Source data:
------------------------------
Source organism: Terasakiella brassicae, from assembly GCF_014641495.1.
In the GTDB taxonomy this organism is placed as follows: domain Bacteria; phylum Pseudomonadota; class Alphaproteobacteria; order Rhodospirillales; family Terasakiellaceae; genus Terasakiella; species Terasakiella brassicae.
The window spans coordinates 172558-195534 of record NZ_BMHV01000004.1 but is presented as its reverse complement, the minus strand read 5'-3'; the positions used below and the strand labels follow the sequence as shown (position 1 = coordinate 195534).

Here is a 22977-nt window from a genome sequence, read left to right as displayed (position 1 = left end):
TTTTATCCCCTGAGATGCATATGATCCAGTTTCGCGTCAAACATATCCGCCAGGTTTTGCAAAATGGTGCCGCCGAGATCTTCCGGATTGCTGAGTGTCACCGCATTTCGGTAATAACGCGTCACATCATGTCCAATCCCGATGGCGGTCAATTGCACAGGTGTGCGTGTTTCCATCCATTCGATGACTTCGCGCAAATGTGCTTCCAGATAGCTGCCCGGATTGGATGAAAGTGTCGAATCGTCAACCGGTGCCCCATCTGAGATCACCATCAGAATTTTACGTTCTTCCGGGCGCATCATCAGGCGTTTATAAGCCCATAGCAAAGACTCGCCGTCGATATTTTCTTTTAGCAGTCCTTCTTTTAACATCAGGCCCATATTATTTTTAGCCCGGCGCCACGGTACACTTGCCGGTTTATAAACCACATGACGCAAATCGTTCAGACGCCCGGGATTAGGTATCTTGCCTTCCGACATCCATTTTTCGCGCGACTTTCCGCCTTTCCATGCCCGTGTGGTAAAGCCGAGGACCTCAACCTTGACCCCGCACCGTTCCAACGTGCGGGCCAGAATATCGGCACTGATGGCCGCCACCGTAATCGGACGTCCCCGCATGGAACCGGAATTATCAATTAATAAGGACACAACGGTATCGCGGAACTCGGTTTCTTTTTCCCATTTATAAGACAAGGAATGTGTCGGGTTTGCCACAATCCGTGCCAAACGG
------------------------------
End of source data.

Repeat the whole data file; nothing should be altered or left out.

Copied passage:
Source organism: Terasakiella brassicae, from assembly GCF_014641495.1.
In the GTDB taxonomy this organism is placed as follows: domain Bacteria; phylum Pseudomonadota; class Alphaproteobacteria; order Rhodospirillales; family Terasakiellaceae; genus Terasakiella; species Terasakiella brassicae.
The window spans coordinates 172558-195534 of record NZ_BMHV01000004.1 but is presented as its reverse complement, the minus strand read 5'-3'; the positions used below and the strand labels follow the sequence as shown (position 1 = coordinate 195534).

Here is a 22977-nt window from a genome sequence, read left to right as displayed (position 1 = left end):
TTTTATCCCCTGAGATGCATATGATCCAGTTTCGCGTCAAACATATCCGCCAGGTTTTGCAAAATGGTGCCGCCGAGATCTTCCGGATTGCTGAGTGTCACCGCATTTCGGTAATAACGCGTCACATCATGTCCAATCCCGATGGCGGTCAATTGCACAGGTGTGCGTGTTTCCATCCATTCGATGACTTCGCGCAAATGTGCTTCCAGATAGCTGCCCGGATTGGATGAAAGTGTCGAATCGTCAACCGGTGCCCCATCTGAGATCACCATCAGAATTTTACGTTCTTCCGGGCGCATCATCAGGCGTTTATAAGCCCATAGCAAAGACTCGCCGTCGATATTTTCTTTTAGCAGTCCTTCTTTTAACATCAGGCCCATATTATTTTTAGCCCGGCGCCACGGTACACTTGCCGGTTTATAAACCACATGACGCAAATCGTTCAGACGCCCGGGATTAGGTATCTTGCCTTCCGACATCCATTTTTCGCGCGACTTTCCGCCTTTCCATGCCCGTGTGGTAAAGCCGAGGACCTCAACCTTGACCCCGCACCGTTCCAACGTGCGGGCCAGAATATCGGCACTGATGGCCGCCACCGTAATCGGACGTCCCCGCATGGAACCGGAATTATCAATTAATAAGGACACAACGGTATCGCGGAACTCGGTTTCTTTTTCCCATTTATAAGACAAGGAATGTGTCGGGTTTGCCACAATCCGTGCCAAACGG